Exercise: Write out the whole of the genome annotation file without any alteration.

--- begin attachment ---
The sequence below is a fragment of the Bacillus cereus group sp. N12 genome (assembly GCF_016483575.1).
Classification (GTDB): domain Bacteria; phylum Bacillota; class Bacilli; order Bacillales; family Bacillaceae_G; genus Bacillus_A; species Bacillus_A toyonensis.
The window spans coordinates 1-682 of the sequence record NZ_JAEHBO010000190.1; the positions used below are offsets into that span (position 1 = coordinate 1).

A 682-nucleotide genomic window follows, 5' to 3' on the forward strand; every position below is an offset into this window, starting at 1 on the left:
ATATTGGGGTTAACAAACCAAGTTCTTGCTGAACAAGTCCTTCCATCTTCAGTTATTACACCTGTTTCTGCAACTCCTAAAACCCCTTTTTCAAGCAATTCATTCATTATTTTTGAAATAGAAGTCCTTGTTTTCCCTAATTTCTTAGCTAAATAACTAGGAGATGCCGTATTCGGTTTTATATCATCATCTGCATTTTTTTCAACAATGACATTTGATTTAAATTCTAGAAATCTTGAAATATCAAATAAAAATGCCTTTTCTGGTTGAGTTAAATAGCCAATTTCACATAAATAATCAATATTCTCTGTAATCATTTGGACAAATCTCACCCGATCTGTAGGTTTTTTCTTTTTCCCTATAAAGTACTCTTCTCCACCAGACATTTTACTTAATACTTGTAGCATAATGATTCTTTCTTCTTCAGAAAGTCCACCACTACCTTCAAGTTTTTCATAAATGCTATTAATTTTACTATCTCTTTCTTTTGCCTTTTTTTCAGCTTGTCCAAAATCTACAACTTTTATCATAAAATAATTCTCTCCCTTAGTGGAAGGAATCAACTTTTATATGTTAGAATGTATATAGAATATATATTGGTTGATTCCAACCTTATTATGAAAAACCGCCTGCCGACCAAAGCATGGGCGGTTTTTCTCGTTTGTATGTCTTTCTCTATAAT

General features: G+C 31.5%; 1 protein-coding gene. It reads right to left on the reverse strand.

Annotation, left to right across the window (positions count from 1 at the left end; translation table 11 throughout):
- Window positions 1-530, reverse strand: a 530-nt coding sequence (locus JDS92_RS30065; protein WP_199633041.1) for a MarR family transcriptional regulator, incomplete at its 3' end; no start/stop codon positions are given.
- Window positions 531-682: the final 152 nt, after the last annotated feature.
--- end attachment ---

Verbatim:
The sequence below is a fragment of the Bacillus cereus group sp. N12 genome (assembly GCF_016483575.1).
Classification (GTDB): domain Bacteria; phylum Bacillota; class Bacilli; order Bacillales; family Bacillaceae_G; genus Bacillus_A; species Bacillus_A toyonensis.
The window spans coordinates 1-682 of the sequence record NZ_JAEHBO010000190.1; the positions used below are offsets into that span (position 1 = coordinate 1).

A 682-nucleotide genomic window follows, 5' to 3' on the forward strand; every position below is an offset into this window, starting at 1 on the left:
ATATTGGGGTTAACAAACCAAGTTCTTGCTGAACAAGTCCTTCCATCTTCAGTTATTACACCTGTTTCTGCAACTCCTAAAACCCCTTTTTCAAGCAATTCATTCATTATTTTTGAAATAGAAGTCCTTGTTTTCCCTAATTTCTTAGCTAAATAACTAGGAGATGCCGTATTCGGTTTTATATCATCATCTGCATTTTTTTCAACAATGACATTTGATTTAAATTCTAGAAATCTTGAAATATCAAATAAAAATGCCTTTTCTGGTTGAGTTAAATAGCCAATTTCACATAAATAATCAATATTCTCTGTAATCATTTGGACAAATCTCACCCGATCTGTAGGTTTTTTCTTTTTCCCTATAAAGTACTCTTCTCCACCAGACATTTTACTTAATACTTGTAGCATAATGATTCTTTCTTCTTCAGAAAGTCCACCACTACCTTCAAGTTTTTCATAAATGCTATTAATTTTACTATCTCTTTCTTTTGCCTTTTTTTCAGCTTGTCCAAAATCTACAACTTTTATCATAAAATAATTCTCTCCCTTAGTGGAAGGAATCAACTTTTATATGTTAGAATGTATATAGAATATATATTGGTTGATTCCAACCTTATTATGAAAAACCGCCTGCCGACCAAAGCATGGGCGGTTTTTCTCGTTTGTATGTCTTTCTCTATAAT

General features: G+C 31.5%; 1 protein-coding gene. It reads right to left on the reverse strand.

Annotation, left to right across the window (positions count from 1 at the left end; translation table 11 throughout):
- Window positions 1-530, reverse strand: a 530-nt coding sequence (locus JDS92_RS30065; protein WP_199633041.1) for a MarR family transcriptional regulator, incomplete at its 3' end; no start/stop codon positions are given.
- Window positions 531-682: the final 152 nt, after the last annotated feature.